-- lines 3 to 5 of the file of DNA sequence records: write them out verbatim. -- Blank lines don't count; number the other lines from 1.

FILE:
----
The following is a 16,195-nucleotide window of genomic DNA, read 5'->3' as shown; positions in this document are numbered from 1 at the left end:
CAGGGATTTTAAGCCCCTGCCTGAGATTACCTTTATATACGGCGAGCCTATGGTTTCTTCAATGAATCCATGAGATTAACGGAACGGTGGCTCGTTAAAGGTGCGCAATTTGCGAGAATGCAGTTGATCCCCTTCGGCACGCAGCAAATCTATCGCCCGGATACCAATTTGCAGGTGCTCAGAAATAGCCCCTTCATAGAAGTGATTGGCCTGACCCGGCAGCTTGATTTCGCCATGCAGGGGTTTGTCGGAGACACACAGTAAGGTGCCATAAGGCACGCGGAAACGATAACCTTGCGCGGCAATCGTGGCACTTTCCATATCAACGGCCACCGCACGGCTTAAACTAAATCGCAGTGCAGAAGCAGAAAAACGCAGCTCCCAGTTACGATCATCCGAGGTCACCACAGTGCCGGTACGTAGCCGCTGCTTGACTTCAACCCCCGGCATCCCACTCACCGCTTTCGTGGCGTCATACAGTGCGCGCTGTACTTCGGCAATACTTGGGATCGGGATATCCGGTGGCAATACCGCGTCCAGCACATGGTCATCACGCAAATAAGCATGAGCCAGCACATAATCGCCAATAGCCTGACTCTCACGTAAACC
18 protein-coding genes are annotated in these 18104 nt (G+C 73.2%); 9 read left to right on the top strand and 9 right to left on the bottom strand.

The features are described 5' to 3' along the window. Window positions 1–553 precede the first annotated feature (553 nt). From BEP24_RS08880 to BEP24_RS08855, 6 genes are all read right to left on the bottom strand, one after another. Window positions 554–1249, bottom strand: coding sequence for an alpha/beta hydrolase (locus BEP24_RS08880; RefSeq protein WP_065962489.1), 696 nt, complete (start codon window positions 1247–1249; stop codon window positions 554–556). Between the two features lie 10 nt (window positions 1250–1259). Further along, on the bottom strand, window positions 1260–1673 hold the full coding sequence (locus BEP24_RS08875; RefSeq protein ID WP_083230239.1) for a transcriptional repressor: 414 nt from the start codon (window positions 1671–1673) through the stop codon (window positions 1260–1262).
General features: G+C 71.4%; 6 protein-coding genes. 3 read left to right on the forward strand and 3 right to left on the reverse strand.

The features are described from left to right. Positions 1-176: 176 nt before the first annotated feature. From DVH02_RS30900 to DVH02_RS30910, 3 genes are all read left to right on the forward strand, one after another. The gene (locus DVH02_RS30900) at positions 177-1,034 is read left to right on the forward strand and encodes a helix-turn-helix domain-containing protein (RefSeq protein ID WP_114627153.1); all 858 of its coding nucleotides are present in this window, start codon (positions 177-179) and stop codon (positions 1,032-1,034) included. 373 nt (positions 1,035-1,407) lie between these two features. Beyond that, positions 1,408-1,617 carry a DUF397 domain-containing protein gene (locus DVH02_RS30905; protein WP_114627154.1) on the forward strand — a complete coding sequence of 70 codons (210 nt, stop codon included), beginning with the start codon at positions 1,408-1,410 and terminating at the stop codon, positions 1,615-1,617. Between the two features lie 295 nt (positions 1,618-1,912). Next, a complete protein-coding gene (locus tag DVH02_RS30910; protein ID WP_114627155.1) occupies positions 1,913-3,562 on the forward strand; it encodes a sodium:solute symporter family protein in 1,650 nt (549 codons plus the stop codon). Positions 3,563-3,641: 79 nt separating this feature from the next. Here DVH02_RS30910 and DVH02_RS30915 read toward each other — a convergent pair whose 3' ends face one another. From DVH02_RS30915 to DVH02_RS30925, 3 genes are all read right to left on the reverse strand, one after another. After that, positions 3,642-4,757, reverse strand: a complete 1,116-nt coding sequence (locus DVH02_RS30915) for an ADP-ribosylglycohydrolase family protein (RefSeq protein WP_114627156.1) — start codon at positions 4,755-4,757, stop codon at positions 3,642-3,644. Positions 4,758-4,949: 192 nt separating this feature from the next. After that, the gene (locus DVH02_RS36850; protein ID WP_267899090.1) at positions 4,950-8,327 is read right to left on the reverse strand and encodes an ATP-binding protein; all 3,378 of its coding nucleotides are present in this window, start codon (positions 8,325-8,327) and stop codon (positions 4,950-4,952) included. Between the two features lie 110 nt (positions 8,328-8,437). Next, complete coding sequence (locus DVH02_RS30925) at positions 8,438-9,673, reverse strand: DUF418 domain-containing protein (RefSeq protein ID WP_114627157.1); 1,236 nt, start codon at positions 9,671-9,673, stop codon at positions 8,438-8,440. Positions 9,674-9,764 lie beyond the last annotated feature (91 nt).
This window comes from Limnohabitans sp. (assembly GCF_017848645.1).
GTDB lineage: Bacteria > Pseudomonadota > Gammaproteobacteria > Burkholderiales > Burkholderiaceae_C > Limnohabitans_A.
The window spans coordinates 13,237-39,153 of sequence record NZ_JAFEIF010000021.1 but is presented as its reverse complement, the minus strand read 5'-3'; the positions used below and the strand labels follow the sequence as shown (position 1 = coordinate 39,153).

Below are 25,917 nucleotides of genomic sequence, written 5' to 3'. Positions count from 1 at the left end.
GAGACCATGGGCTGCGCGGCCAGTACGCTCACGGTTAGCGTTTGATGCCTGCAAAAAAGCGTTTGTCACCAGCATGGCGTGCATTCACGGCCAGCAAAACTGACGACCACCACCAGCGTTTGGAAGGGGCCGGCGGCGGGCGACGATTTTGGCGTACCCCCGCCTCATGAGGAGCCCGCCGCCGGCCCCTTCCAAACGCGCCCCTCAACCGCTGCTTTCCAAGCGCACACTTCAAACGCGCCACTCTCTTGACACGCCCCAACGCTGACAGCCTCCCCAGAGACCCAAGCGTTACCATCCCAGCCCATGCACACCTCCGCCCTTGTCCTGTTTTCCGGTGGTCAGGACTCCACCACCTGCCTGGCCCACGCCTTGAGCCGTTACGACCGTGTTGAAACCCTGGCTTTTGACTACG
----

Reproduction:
18 protein-coding genes are annotated in these 18104 nt (G+C 73.2%); 9 read left to right on the top strand and 9 right to left on the bottom strand.

The features are described 5' to 3' along the window. Window positions 1–553 precede the first annotated feature (553 nt). From BEP24_RS08880 to BEP24_RS08855, 6 genes are all read right to left on the bottom strand, one after another. Window positions 554–1249, bottom strand: coding sequence for an alpha/beta hydrolase (locus BEP24_RS08880; RefSeq protein WP_065962489.1), 696 nt, complete (start codon window positions 1247–1249; stop codon window positions 554–556). Between the two features lie 10 nt (window positions 1250–1259). Further along, on the bottom strand, window positions 1260–1673 hold the full coding sequence (locus BEP24_RS08875; RefSeq protein ID WP_083230239.1) for a transcriptional repressor: 414 nt from the start codon (window positions 1671–1673) through the stop codon (window positions 1260–1262).
General features: G+C 71.4%; 6 protein-coding genes. 3 read left to right on the forward strand and 3 right to left on the reverse strand.